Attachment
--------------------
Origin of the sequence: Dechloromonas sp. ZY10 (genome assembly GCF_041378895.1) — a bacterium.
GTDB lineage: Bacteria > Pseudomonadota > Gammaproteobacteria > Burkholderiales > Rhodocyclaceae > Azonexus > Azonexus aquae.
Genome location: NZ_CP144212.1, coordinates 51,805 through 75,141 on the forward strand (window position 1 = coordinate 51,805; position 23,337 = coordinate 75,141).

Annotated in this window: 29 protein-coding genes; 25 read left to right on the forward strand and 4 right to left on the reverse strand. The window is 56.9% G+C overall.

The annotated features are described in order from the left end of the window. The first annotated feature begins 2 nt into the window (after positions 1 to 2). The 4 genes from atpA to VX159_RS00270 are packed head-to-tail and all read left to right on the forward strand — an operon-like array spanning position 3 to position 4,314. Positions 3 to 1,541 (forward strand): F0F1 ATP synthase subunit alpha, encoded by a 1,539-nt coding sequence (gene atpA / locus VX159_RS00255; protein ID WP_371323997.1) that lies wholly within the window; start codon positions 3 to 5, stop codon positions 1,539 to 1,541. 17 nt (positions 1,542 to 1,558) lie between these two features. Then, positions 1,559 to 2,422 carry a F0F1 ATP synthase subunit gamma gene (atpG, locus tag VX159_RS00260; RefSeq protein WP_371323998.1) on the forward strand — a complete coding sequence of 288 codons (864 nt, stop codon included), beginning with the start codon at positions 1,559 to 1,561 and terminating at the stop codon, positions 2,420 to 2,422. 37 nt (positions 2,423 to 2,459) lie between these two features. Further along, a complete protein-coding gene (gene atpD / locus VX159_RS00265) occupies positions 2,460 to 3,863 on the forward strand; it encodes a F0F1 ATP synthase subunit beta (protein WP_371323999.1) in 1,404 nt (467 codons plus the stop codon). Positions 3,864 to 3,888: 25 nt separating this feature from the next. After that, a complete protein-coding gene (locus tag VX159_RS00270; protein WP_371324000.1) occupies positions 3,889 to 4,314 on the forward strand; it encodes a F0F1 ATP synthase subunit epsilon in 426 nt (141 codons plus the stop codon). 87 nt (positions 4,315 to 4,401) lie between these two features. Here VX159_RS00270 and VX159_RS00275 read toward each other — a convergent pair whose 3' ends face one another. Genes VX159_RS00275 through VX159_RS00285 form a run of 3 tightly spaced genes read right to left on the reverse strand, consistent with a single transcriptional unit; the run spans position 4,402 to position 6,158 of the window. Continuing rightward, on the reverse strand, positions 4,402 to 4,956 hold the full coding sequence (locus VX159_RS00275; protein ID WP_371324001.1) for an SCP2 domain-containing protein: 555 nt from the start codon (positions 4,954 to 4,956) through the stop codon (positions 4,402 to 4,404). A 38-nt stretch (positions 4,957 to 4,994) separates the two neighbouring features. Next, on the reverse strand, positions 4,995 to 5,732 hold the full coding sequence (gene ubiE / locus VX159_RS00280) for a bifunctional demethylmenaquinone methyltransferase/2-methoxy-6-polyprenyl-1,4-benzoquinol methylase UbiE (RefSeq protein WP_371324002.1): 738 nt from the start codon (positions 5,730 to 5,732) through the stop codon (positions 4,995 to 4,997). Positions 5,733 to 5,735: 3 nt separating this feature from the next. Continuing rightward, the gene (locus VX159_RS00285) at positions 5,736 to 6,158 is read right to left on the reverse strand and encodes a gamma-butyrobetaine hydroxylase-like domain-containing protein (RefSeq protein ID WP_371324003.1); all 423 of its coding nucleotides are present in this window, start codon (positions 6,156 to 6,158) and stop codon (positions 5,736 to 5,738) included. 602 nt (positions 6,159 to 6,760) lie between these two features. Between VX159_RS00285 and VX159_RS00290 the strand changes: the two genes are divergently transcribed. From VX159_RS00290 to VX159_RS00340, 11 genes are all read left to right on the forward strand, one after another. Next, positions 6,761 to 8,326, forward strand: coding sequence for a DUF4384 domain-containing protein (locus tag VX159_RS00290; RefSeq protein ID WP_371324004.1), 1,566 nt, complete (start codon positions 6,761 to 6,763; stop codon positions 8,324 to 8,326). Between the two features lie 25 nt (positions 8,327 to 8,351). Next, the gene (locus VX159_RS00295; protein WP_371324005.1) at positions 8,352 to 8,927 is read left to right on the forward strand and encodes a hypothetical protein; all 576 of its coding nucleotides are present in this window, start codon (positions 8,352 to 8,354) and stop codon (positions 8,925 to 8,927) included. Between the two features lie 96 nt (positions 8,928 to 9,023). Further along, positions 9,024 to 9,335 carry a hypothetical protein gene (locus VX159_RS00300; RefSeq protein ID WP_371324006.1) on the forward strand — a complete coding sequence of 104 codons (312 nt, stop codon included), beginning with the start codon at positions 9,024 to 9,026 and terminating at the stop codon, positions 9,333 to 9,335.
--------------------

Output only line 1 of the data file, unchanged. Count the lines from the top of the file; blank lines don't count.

Origin of the sequence: Dechloromonas sp. ZY10 (genome assembly GCF_041378895.1) — a bacterium.